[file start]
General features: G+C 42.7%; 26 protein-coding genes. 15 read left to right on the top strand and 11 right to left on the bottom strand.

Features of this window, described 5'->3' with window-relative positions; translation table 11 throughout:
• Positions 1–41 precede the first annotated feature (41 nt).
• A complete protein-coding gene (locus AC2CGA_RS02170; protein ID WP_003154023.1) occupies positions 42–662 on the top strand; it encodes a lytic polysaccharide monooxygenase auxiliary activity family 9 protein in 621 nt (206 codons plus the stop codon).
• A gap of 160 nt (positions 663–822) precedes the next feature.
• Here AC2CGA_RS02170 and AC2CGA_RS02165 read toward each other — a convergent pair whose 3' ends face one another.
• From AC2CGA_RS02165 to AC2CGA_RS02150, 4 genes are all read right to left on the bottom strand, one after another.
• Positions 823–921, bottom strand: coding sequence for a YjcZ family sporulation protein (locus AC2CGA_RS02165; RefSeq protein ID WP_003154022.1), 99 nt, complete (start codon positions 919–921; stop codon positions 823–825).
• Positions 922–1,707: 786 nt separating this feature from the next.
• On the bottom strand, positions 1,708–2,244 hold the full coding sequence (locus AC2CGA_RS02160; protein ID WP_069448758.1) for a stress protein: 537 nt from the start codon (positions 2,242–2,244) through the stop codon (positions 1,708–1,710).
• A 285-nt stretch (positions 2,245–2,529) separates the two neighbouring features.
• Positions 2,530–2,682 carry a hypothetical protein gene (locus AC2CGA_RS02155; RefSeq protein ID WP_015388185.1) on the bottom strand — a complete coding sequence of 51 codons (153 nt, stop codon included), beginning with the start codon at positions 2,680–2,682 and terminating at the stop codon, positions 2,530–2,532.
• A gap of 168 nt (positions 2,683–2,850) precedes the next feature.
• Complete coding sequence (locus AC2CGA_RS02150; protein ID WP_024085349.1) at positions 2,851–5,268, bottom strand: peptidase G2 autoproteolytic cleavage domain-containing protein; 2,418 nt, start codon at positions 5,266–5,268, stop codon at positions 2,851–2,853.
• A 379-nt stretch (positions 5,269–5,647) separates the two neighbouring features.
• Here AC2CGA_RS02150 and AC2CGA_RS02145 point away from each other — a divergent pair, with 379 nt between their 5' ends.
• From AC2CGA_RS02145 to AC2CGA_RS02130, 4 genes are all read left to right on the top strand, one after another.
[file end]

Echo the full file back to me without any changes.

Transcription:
General features: G+C 42.7%; 26 protein-coding genes. 15 read left to right on the top strand and 11 right to left on the bottom strand.

Features of this window, described 5'->3' with window-relative positions; translation table 11 throughout:
• Positions 1–41 precede the first annotated feature (41 nt).
• A complete protein-coding gene (locus AC2CGA_RS02170; protein ID WP_003154023.1) occupies positions 42–662 on the top strand; it encodes a lytic polysaccharide monooxygenase auxiliary activity family 9 protein in 621 nt (206 codons plus the stop codon).
• A gap of 160 nt (positions 663–822) precedes the next feature.
• Here AC2CGA_RS02170 and AC2CGA_RS02165 read toward each other — a convergent pair whose 3' ends face one another.
• From AC2CGA_RS02165 to AC2CGA_RS02150, 4 genes are all read right to left on the bottom strand, one after another.
• Positions 823–921, bottom strand: coding sequence for a YjcZ family sporulation protein (locus AC2CGA_RS02165; RefSeq protein ID WP_003154022.1), 99 nt, complete (start codon positions 919–921; stop codon positions 823–825).
• Positions 922–1,707: 786 nt separating this feature from the next.
• On the bottom strand, positions 1,708–2,244 hold the full coding sequence (locus AC2CGA_RS02160; protein ID WP_069448758.1) for a stress protein: 537 nt from the start codon (positions 2,242–2,244) through the stop codon (positions 1,708–1,710).
• A 285-nt stretch (positions 2,245–2,529) separates the two neighbouring features.
• Positions 2,530–2,682 carry a hypothetical protein gene (locus AC2CGA_RS02155; RefSeq protein ID WP_015388185.1) on the bottom strand — a complete coding sequence of 51 codons (153 nt, stop codon included), beginning with the start codon at positions 2,680–2,682 and terminating at the stop codon, positions 2,530–2,532.
• A gap of 168 nt (positions 2,683–2,850) precedes the next feature.
• Complete coding sequence (locus AC2CGA_RS02150; protein ID WP_024085349.1) at positions 2,851–5,268, bottom strand: peptidase G2 autoproteolytic cleavage domain-containing protein; 2,418 nt, start codon at positions 5,266–5,268, stop codon at positions 2,851–2,853.
• A 379-nt stretch (positions 5,269–5,647) separates the two neighbouring features.
• Here AC2CGA_RS02150 and AC2CGA_RS02145 point away from each other — a divergent pair, with 379 nt between their 5' ends.
• From AC2CGA_RS02145 to AC2CGA_RS02130, 4 genes are all read left to right on the top strand, one after another.